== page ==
February 2016, CDIA filed an amicus brief with the New York Court of Appeals in Griffin v. Sirva, Inc. In short, CDIA urges the Court to agree that the state Human Rights Law applies to “employers” only, and not to third parties, like background check companies.The case presents three certified questions to the New York Court of Appeals from the U.S. Court of Appeals for the Second Circuit relating to the scope and applicability of two statutes that impact the use of criminal records in applications for employment in New York.  First is the New York Human Rights Law (HRL), which prohibits discrimination under a variety of circumstances, including the misuse of criminal record data in hiring decisions.  N.Y. Exec. Law Section 296(15).  Second is New York’s law permitting the limited use of criminal record data in determining whether to hire an applicant.   N.Y. Corr. Law Sec. 752.

The three certified questions before the court are: (1) is Section 15 of the HRL limited to “employers” (or may a third party be liable for discriminatory hiring practices); (2) if limited to “employers”, what is the test to determine if someone is the “employer”; and (3) may aiding and abetting liability be imposed on “an out-of-state principal corporation that requires its New York State agent to discriminate in employment on the basis of a criminal conviction may be held liable for the employer’s violation of §296(15)”?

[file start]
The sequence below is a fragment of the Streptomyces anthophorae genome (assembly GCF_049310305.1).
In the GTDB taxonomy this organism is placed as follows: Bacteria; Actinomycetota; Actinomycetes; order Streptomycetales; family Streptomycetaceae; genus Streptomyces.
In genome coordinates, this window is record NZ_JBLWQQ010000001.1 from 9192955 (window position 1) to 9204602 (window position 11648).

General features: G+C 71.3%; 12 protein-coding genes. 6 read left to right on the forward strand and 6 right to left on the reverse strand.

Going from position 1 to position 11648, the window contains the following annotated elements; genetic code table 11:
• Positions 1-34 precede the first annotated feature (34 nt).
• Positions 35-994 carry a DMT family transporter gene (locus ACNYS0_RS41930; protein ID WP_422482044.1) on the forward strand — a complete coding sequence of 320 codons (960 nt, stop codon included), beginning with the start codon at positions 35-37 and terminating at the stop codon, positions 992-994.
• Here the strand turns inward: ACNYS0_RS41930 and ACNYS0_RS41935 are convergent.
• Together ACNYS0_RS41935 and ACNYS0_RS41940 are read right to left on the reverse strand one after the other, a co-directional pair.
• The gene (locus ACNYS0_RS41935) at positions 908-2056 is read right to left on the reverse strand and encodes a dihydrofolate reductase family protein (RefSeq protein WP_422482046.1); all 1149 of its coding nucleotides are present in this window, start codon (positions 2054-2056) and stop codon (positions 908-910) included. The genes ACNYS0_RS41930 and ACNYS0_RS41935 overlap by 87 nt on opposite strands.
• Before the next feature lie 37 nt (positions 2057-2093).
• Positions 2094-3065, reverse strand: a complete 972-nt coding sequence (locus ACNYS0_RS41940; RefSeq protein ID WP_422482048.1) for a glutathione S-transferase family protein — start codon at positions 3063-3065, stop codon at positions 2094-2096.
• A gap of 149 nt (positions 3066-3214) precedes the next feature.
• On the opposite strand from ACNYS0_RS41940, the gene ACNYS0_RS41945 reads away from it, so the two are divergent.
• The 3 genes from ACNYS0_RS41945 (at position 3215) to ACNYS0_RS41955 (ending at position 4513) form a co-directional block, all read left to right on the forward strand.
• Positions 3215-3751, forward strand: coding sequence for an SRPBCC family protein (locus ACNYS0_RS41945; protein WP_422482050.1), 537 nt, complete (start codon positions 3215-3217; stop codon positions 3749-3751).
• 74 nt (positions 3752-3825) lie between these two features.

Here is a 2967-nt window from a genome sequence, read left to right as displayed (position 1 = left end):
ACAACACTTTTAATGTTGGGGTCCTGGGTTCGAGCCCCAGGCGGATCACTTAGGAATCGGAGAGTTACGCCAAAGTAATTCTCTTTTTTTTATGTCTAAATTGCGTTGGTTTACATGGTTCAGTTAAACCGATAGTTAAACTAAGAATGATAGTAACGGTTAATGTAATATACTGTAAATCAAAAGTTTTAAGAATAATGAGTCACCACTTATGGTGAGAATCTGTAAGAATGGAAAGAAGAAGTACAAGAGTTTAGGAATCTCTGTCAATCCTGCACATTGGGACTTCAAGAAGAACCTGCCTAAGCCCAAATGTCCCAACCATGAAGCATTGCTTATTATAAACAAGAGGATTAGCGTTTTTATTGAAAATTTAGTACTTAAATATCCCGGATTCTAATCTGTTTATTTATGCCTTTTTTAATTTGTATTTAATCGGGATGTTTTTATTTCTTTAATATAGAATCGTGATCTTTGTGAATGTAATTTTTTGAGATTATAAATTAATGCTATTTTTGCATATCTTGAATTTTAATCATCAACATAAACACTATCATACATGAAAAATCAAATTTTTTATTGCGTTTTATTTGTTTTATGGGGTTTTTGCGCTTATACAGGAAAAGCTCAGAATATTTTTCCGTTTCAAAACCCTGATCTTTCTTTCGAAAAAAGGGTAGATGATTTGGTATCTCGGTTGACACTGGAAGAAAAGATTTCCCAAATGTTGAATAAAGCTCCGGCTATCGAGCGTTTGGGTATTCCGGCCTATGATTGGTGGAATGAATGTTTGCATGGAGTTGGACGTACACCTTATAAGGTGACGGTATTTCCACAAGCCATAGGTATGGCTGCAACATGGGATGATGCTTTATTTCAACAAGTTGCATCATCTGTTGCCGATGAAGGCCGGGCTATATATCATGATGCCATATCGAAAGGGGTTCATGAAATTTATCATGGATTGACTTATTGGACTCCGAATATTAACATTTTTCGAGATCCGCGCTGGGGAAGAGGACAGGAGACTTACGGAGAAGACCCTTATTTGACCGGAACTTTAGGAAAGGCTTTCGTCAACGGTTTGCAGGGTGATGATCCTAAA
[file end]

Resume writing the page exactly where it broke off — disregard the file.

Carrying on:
In the facts presented in the case, a Astro employed two movers for a number of years in its business.  Each person had a prior criminal conviction.  At one point, Allied Trucking enters into a contract with Astro under which Astro agreed to serve as Allied’s limited agent and fulfill Allied’s moving contracts in a local area.  In the contract, Astro agreed that, in fulfilling services for Allied, it would not use any employees who do not meet Allied’s background screening requirements.  Upon winning the contract, Astro performed a background check on the two employees, who do not meet Allied’s requirements.  Astro discharges both workers.   Plaintiffs sue Astro, Allied and Astro’s parent company (which was the entity with the contract with HireRight, the background screening company).  The background screening company is not named in the suit.